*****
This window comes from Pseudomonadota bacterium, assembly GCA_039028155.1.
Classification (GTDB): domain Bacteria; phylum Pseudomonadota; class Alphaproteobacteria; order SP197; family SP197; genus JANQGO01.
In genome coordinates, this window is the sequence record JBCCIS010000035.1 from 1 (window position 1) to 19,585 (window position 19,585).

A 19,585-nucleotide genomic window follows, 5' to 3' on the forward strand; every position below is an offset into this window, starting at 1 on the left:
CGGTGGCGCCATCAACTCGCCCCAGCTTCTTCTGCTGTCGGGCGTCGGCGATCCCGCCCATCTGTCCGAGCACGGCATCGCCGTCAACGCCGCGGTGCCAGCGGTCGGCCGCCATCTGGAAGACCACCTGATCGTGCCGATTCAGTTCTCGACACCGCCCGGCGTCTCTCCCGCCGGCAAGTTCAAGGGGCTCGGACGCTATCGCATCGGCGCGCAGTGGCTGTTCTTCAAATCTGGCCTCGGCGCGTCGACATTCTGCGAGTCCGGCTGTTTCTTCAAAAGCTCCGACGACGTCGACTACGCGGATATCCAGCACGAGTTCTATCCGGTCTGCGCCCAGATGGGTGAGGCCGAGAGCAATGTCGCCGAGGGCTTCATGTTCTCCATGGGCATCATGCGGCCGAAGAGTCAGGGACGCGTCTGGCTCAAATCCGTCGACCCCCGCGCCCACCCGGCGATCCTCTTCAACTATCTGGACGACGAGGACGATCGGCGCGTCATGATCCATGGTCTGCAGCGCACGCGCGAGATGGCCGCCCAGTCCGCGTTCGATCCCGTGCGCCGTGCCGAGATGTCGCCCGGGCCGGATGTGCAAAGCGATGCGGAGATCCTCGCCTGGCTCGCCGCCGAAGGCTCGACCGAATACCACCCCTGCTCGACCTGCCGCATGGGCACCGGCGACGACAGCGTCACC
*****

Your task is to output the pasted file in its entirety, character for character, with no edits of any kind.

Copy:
This window comes from Pseudomonadota bacterium, assembly GCA_039028155.1.
Classification (GTDB): domain Bacteria; phylum Pseudomonadota; class Alphaproteobacteria; order SP197; family SP197; genus JANQGO01.
In genome coordinates, this window is the sequence record JBCCIS010000035.1 from 1 (window position 1) to 19,585 (window position 19,585).

A 19,585-nucleotide genomic window follows, 5' to 3' on the forward strand; every position below is an offset into this window, starting at 1 on the left:
CGGTGGCGCCATCAACTCGCCCCAGCTTCTTCTGCTGTCGGGCGTCGGCGATCCCGCCCATCTGTCCGAGCACGGCATCGCCGTCAACGCCGCGGTGCCAGCGGTCGGCCGCCATCTGGAAGACCACCTGATCGTGCCGATTCAGTTCTCGACACCGCCCGGCGTCTCTCCCGCCGGCAAGTTCAAGGGGCTCGGACGCTATCGCATCGGCGCGCAGTGGCTGTTCTTCAAATCTGGCCTCGGCGCGTCGACATTCTGCGAGTCCGGCTGTTTCTTCAAAAGCTCCGACGACGTCGACTACGCGGATATCCAGCACGAGTTCTATCCGGTCTGCGCCCAGATGGGTGAGGCCGAGAGCAATGTCGCCGAGGGCTTCATGTTCTCCATGGGCATCATGCGGCCGAAGAGTCAGGGACGCGTCTGGCTCAAATCCGTCGACCCCCGCGCCCACCCGGCGATCCTCTTCAACTATCTGGACGACGAGGACGATCGGCGCGTCATGATCCATGGTCTGCAGCGCACGCGCGAGATGGCCGCCCAGTCCGCGTTCGATCCCGTGCGCCGTGCCGAGATGTCGCCCGGGCCGGATGTGCAAAGCGATGCGGAGATCCTCGCCTGGCTCGCCGCCGAAGGCTCGACCGAATACCACCCCTGCTCGACCTGCCGCATGGGCACCGGCGACGACAGCGTCACC